River Tam, "Firefly" (2002): River Tam (Summer Glau) is more than just a teenage fugitive. She's a graceful dancer, a deadly assassin and a brilliant psychic, gifted at everything she tries, but nearly incomprehensible. The mystery of her past and the unpredictability of her actions make her the wild card aboard Serenity. What will she do next? As a fellow crew member says, "Either blow us all up or rub soup in our hair. It's a toss-up." (20th Century Fox)

Rod Serling, "The Twilight Zone" (1959): Birth records say Rodman E. Serling was born on Christmas Day 1924 in Syracuse, N.Y. -- doesn't that disqualify him from this list? And wasn't "The Twilight Zone" just as often about magic, horror or weird fate? Perhaps, but gray areas were the specialty of a show that pioneered an elevated sort of sci-fi, and its greatest character was the eccentric narrator with a dual citizenship in the real and in the imagined. (The Museum of Television & Radio)

Cameron Phillips, "Terminator: The Sarah Connor Chronicles" (2008): Sent by future resistance leader John Connor to protect his younger self, Terminator Cameron (Summer Glau) is closer to human than any other cyborg seen previously, capable of mimicking human behavior, eating food and perhaps even feeling emotions like love and jealousy. Young John Connor trusts and relies on Cameron as they work together to try to destroy Skynet. (Adam Taylor / Fox)

Lt. Cmdr. Data, "Star Trek: The Next Generation" (1987): Who's the strongest, smartest, fastest, sturdiest and most curious crew member in Starfleet history? You don't need a positronic brain to know it's Data, the android made by a 24th century Geppetto. Data's name is his function -- he seeks, ascertains, solves -- but friendship with humans tilts his quest toward human emotion. The brilliant construct (played by Brent Spiner) studies Shakespeare and violin to understand the sound of sadness, but somehow never detects it in his own voice. (Paramount Pictures)

Number Six, "Battlestar Galactica" (2003): The sexy blond Cylon who manipulates the foolish Gaius Baltar into giving up the information that ends civilization on the planet Caprica, Tricia Helfer's slim seductress (and her signature red dress) took on additional depth as the series evolved, and the various copies of her model played differing roles in the Cylons' quest to eradicate humanity, even as Six’s bond with Baltar grew ever more complex: In the coda that concludes the series, they are the figures present at the dawn of a new doomsday. (Patrick Hoelck / Syfy)

Col. Steve Austin, "The Six Million Dollar Man" (1974): It was the best $6 million the military-industrial complex ever spent. A nasty crash destroyed the body of red-blooded Air Force officer Steve Austin but, as Oscar Goldman of the Office of Scientific Intelligence told weekly viewers of "The Six Million Dollar Man": "We can rebuild him, we have the technology..." With bionic legs, arms and eye, Austin (Lee Majors) was running with fast company on the show, including Bigfoot, Larry Csonka and (deep sigh) Jaime Sommers. (Handout)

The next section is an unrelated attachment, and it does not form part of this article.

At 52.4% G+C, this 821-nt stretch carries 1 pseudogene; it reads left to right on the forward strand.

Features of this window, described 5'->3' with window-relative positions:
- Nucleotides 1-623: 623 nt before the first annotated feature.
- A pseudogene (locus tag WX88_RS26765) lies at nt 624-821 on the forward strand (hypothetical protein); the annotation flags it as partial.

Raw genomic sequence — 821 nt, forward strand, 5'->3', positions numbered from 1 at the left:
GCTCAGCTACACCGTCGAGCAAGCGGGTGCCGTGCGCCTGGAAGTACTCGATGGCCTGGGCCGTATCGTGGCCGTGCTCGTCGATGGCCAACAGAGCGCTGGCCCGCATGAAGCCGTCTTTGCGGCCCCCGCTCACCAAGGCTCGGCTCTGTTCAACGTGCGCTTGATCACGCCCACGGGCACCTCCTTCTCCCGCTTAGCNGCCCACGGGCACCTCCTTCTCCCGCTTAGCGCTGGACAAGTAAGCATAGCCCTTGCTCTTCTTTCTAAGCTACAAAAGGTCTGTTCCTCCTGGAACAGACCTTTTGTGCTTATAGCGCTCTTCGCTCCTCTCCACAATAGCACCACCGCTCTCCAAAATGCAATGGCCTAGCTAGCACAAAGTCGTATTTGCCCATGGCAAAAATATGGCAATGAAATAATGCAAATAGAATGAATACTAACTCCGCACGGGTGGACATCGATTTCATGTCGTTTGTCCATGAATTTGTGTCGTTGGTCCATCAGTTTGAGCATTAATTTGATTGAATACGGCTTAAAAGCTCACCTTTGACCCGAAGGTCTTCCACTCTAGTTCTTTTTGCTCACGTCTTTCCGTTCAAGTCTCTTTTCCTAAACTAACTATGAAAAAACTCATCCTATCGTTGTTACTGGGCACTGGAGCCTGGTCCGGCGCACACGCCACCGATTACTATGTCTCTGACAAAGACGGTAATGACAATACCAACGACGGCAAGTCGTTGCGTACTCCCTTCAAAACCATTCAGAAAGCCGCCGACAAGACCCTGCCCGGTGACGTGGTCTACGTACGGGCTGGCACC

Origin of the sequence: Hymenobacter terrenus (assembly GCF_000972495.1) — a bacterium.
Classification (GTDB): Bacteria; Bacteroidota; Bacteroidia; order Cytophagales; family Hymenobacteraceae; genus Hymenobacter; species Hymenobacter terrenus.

TOBOR I, "Captain Video and his Video Rangers" (1949): The first robot to appear in a live-action American television show, TOBOR was a big, blocky fellow with a heavy helmet for a head (with his cranium shaped like a tapered bucket, he looked a knight of yore, and the flat piece of metal that covered his torso resembled a wide, shiny apron). His hands were just basic pincers (shaped like horseshoes) but his squared shoulders were strong. They had to be. He had a lot of future he was lugging to the set. (DuMont Television Network)

Max Headroom, "Max Headroom" (1987): In a dystopian world governed by television networks, journalist Edison Carter (Matt Frewer) crusades against the networks, including his own employer, exposing their unethical practices with the help of his friends and allies. But after Edison gets in a motorcycle accident, his memories are downloaded into a computer, and Max Headroom (named for a clearance sign in the parking garage -- the last thing Edison saw before impact) is created. Max Headroom, with his distinct modulated voice and trademark Ray-Bans, helps Edison and his friends fight corruption. (Handout)

Hawk, "Buck Rogers in the 25th Century" (1981): How is Buck Roger's birdman buddy on this list with just 11 appearances, all in 1981? There are two reasons. It's not how long you stay on the air, it's how high you fly. And the power of feathered hair can never be discounted. Portrayed with tragic nobility by Thom Christopher, Hawk was one of the rare memorable aliens in the years between "Star Trek" and "Star Trek: The Next Generation." (Silver Screen Collection / Getty Images)

Kira Nerys, "Star Trek: Deep Space Nine" (1993): A victim of the Cardassian occupation of her native Bajor, Kira Nerys struggled to balance her anger at the universe with her duty to Deep Space 9. The Bajoran militia's representative to the Starfleet-controlled station, Kira often clashed with Capt. Benjamin Sisko (Avery Brooks) but also used her skill in resistance tactics to assist her new allies. Actress Nana Visitor slowly revealed Kira's inner vulnerability over the years, culminating in a fan favorite romance with the equally hard-shelled Odo (Rene Auberjonois). (Michael Grecco / Getty Images)

Adm. William Adama, "Battlestar Galactica" (2003): Edward James Olmos played the commander of the Galactica as the proverbial strong, silent type, a lifelong military man who experienced devastating loss, including the death of his wife and youngest son. His silence and emotional distance create all kinds of trouble with his surviving son, Apollo (Jamie Bamber), and his daughter-in-spirit, Kara Thrace. Of all of his relationships, though, it's his interactions with Laura Roslin that reveal the most about Adama's guarded interior, his unwavering conviction and his shopworn heart. (Carole Segal / Syfy)